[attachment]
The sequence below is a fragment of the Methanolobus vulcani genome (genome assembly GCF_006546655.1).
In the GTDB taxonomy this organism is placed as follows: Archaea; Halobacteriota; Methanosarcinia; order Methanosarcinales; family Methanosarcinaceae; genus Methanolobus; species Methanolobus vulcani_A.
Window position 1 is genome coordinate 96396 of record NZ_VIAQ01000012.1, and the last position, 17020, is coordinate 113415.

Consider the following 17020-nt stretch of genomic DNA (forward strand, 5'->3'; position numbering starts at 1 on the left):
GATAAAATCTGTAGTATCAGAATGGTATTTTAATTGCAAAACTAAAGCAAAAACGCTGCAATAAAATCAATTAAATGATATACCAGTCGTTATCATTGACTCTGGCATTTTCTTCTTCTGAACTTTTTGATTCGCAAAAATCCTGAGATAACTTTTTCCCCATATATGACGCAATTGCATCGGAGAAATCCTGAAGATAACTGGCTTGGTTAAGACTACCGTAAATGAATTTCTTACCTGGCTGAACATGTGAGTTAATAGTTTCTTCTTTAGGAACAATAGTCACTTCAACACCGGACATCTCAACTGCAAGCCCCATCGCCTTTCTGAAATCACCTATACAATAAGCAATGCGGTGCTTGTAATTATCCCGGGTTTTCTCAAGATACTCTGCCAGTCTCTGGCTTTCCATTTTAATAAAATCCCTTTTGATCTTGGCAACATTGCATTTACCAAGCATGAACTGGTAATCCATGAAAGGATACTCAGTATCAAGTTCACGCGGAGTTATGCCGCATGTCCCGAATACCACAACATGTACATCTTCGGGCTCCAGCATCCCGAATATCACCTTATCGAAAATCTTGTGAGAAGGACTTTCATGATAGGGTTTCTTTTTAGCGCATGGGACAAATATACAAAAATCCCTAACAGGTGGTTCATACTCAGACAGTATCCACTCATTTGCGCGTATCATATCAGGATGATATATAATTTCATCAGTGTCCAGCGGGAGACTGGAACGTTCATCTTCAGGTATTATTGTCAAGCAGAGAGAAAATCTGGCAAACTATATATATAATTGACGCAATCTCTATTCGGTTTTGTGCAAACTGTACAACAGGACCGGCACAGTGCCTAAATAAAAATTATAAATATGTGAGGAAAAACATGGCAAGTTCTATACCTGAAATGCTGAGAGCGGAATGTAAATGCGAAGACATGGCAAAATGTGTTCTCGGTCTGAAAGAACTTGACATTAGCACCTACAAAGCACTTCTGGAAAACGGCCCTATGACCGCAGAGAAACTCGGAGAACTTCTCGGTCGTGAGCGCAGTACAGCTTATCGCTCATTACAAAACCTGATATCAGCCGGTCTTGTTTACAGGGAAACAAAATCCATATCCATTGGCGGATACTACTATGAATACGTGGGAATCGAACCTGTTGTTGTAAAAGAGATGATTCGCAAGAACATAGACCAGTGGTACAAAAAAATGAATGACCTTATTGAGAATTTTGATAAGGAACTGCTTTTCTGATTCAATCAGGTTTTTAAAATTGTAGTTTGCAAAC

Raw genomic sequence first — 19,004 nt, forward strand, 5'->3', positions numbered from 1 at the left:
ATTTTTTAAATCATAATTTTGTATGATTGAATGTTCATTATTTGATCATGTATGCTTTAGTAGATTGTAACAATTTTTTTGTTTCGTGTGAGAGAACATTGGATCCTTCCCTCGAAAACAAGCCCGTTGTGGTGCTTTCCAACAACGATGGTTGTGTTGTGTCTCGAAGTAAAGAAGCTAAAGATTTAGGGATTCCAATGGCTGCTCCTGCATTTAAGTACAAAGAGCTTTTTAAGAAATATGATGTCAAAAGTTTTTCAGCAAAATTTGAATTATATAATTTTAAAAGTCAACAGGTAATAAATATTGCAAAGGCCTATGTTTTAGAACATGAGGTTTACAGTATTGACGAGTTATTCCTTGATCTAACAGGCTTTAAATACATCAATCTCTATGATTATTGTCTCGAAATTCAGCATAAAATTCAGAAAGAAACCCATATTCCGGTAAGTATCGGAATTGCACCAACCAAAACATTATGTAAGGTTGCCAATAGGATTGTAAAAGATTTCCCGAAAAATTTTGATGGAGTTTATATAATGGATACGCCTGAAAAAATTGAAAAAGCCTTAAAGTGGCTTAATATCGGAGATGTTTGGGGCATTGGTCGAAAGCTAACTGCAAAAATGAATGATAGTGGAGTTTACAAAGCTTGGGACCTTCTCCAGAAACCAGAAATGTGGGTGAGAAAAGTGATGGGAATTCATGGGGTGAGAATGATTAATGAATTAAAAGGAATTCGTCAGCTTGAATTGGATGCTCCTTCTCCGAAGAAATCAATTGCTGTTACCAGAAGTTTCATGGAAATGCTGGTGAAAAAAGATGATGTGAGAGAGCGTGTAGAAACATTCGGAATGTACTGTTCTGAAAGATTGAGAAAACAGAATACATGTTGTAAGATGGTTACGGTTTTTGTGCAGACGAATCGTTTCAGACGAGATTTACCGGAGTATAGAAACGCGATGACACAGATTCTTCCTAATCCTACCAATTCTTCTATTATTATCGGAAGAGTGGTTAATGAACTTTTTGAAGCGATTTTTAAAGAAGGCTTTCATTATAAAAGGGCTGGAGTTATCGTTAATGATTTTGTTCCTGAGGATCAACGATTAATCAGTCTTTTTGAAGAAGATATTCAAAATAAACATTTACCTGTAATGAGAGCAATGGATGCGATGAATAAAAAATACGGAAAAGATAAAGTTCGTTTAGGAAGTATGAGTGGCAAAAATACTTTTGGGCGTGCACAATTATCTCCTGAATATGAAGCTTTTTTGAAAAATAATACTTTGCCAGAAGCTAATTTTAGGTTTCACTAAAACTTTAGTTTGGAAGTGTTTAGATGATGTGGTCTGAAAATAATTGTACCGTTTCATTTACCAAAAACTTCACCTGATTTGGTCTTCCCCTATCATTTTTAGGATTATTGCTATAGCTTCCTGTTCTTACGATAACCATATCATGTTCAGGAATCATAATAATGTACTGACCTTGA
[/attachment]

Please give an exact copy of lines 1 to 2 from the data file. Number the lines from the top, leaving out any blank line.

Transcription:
The sequence below is a fragment of the Methanolobus vulcani genome (genome assembly GCF_006546655.1).
In the GTDB taxonomy this organism is placed as follows: Archaea; Halobacteriota; Methanosarcinia; order Methanosarcinales; family Methanosarcinaceae; genus Methanolobus; species Methanolobus vulcani_A.